Monday, September 5 — Labor Day
Our last full day at Kinney Flats . . . .
Labor Day Weekend is peaceful. A man from Colorado Parks and Wildlife comes by Saturday.
“Are you hunting or are you just camping?” he asks as we meet outside the door of the Best Little Trailer.
I guess he’s out checking hunting licenses.
This morning, Labor Day, the crew and I walk the lane as we have done many times.
I fix the familiar scenes in my memory, wondering if we will ever come this way again.
This been a great camp. I’m glad we came here. It was too cold and damp for us at Park Creek Campground (near South Fork, Colorado). I’ve enjoyed soaking up the sunshine. And what a blessing to have peace and quiet through Labor Day Weekend!
Around noon men in a pick-up truck drive past our campsite.
Shortly thereafter the shooting starts. Reggie runs inside in a panic.
“Let’s go for a little ride. We don’t need to listen to gunshots. It’s a beautiful day for a drive.”
We head south and after a few miles turn onto Buckles Lake Road which takes us back into San Juan National Forest. The gravel and dirt road climbs steadily in a series of sharp turns, in some places only one lane. A glimpse through the tree tops reveals the valley below and gives me an idea how high we are.
By the time we come to a boondock, we’re a lot higher than our camp at Kinney Flats!
It’s pretty forest up here. I don’t know if I’d pull the Best Little Trailer up this road or not. Not this year anyway.
Our boondocking will be curtailed for a while due to hunting season.
Vehicles are in the first campsite so we continue onward and upward to the next campsite where I park and let out the crew.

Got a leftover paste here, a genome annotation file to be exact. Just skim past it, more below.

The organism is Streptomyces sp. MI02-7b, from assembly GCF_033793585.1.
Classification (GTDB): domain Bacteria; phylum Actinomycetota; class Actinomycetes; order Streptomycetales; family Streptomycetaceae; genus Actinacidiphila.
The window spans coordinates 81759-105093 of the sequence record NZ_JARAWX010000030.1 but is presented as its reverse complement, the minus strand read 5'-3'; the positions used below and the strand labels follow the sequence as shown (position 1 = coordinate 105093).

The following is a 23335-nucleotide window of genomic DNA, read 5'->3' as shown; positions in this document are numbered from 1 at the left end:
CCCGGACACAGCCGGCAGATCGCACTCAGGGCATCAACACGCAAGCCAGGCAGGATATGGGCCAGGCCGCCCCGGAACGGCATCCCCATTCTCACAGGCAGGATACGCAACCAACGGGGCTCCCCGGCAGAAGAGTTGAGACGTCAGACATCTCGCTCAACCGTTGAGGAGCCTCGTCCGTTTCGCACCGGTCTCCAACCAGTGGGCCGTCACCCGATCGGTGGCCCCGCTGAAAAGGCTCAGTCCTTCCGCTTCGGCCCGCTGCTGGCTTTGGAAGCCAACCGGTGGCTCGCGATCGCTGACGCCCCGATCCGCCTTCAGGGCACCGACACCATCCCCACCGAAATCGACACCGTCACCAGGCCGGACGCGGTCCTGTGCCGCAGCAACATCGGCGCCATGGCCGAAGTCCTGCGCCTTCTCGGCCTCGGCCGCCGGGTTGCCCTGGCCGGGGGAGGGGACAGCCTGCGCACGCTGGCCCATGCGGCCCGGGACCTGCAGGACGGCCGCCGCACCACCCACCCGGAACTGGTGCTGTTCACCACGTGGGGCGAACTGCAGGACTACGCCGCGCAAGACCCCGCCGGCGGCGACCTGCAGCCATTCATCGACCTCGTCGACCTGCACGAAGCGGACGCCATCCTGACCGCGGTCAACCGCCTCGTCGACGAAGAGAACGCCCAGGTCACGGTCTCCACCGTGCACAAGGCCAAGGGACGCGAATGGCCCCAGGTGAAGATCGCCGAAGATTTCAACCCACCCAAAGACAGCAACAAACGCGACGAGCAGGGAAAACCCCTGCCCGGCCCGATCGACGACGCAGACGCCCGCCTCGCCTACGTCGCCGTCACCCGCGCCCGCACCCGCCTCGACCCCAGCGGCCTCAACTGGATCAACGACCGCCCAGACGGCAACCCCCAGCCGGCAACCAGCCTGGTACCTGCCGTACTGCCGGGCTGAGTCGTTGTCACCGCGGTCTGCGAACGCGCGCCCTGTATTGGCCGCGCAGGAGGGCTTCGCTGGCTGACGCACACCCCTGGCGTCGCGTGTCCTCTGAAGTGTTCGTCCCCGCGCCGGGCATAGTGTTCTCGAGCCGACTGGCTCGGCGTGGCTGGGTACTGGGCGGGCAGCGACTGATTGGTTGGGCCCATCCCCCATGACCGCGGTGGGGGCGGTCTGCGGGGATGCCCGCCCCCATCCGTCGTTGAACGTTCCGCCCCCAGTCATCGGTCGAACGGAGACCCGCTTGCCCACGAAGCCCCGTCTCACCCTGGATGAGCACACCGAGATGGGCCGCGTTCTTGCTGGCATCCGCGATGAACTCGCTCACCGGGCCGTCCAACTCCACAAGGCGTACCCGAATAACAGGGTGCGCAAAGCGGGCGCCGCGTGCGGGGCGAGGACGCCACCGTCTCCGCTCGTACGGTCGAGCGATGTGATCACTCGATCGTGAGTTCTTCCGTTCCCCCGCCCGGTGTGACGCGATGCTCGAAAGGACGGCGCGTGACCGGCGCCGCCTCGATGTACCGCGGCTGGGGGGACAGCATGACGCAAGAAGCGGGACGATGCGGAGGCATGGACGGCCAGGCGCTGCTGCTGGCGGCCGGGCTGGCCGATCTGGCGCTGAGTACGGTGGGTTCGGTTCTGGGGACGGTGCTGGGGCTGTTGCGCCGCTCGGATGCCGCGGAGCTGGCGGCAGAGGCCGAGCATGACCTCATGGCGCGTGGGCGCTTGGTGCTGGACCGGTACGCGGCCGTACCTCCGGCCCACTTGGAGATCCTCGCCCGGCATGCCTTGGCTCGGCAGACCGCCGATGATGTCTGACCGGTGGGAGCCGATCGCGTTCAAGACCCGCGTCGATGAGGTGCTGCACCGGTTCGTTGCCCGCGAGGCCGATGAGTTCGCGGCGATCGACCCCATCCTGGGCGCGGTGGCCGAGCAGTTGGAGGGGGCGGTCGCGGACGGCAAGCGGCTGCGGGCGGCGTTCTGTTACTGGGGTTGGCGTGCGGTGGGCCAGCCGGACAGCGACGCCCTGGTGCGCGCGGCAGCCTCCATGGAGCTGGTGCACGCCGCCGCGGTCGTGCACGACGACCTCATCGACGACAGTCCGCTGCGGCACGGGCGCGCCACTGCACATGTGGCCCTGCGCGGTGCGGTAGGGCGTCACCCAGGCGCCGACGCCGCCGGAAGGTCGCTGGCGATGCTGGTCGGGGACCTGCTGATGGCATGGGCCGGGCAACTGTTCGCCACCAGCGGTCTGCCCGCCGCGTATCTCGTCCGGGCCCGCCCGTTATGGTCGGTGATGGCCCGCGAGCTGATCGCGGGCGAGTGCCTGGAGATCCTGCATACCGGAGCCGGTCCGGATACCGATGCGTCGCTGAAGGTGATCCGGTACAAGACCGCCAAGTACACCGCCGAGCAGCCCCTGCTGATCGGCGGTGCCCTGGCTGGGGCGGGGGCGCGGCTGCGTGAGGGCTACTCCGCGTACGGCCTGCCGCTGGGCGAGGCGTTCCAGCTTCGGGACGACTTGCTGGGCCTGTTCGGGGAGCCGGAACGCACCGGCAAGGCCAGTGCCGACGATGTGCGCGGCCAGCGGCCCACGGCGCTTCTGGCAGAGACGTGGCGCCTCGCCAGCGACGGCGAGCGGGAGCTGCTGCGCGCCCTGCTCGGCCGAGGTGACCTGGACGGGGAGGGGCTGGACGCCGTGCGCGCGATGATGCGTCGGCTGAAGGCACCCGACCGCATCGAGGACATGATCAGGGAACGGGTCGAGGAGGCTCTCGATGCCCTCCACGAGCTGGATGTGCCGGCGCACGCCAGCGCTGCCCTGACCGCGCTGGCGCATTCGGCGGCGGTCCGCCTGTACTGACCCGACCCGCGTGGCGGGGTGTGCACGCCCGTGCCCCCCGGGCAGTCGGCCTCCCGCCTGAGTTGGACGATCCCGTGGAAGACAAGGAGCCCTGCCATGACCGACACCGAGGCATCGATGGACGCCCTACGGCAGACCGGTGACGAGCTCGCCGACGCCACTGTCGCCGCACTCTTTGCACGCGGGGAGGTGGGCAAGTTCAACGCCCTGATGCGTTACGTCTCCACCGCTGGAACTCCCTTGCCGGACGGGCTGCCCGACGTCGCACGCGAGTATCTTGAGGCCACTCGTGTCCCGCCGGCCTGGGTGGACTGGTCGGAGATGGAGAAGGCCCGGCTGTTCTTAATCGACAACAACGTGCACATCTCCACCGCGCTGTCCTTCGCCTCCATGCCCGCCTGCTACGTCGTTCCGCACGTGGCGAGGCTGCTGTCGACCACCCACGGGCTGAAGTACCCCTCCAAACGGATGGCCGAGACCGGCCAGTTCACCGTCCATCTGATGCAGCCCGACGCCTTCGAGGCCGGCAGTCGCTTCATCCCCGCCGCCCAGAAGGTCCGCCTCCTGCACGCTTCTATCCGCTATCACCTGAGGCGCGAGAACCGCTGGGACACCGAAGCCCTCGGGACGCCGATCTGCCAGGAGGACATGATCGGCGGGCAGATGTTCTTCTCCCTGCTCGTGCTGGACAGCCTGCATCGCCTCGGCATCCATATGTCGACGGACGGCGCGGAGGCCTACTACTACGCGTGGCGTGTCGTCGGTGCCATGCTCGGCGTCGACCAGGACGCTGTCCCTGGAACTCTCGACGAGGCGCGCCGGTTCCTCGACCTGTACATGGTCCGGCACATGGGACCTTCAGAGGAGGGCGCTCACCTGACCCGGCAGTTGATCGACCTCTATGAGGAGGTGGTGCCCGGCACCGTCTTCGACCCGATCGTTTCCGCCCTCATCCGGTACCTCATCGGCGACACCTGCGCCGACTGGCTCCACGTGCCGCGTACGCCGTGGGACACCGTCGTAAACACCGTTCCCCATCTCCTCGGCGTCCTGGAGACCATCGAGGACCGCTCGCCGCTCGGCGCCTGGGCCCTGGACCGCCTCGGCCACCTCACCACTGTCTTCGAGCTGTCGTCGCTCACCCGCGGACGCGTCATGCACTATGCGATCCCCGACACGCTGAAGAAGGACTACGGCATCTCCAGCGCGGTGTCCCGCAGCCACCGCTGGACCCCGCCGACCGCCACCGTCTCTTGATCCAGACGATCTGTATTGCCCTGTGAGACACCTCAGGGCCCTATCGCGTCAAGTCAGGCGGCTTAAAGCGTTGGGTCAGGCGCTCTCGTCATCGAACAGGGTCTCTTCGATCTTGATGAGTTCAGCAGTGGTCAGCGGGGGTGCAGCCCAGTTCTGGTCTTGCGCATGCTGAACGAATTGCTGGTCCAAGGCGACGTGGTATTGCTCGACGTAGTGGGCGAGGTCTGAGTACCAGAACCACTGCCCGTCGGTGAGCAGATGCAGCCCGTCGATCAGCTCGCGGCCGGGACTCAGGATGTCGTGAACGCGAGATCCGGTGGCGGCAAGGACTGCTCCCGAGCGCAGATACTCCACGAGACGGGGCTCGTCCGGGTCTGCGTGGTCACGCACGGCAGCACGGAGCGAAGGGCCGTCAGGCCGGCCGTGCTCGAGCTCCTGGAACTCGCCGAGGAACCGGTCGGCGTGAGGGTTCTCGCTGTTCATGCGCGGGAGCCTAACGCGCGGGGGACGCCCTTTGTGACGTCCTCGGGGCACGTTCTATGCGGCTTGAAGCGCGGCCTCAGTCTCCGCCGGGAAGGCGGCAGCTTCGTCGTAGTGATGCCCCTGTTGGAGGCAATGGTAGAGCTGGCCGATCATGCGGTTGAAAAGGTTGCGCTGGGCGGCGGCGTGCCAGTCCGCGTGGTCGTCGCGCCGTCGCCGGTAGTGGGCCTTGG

“Wow! What a big, beautiful campsite! It’s nice here, isn’t it, guys.”
As we wander around I notice there are several trails that would give choices for walks. It’s very quiet, the air is pine-forest fresh, and the entire campsite is unusually clean. Not one beer can!
A flyer in a plastic bag posted to a tree says “No Camping.”
It states the reason being a mowing operation beginning in 2016 to cut down vegetation in order to prevent the rapid spread of wildfire.
Hmm . . . . No end date. Does that mean camping is still prohibited?
I check the fire ring. Apparently a fire was made in it sometime this summer. Of course, that doesn’t mean anything regarding camping. Before setting up camp here, I’d call the forest service office first for clarification.
The longer Bridget, Reggie, and I wander about the site, the more I like it.
It would be worth it to bring the BLT up here. Okay, so my knuckles are white for a few minutes. I can do this. Maybe this will be one of our camps the next time we come to Colorado.
We return to Kinney Flats. A few more gunshots and then no more. Reggie and Bridget take a nap. We have an early supper. I sit outside watching the nighthawks find their supper in the sky. Wind whispers through the pines.
Bridget relaxes in her bed next to my lounger.
She did a lot of walking today. I bet she’ll sleep well tonight.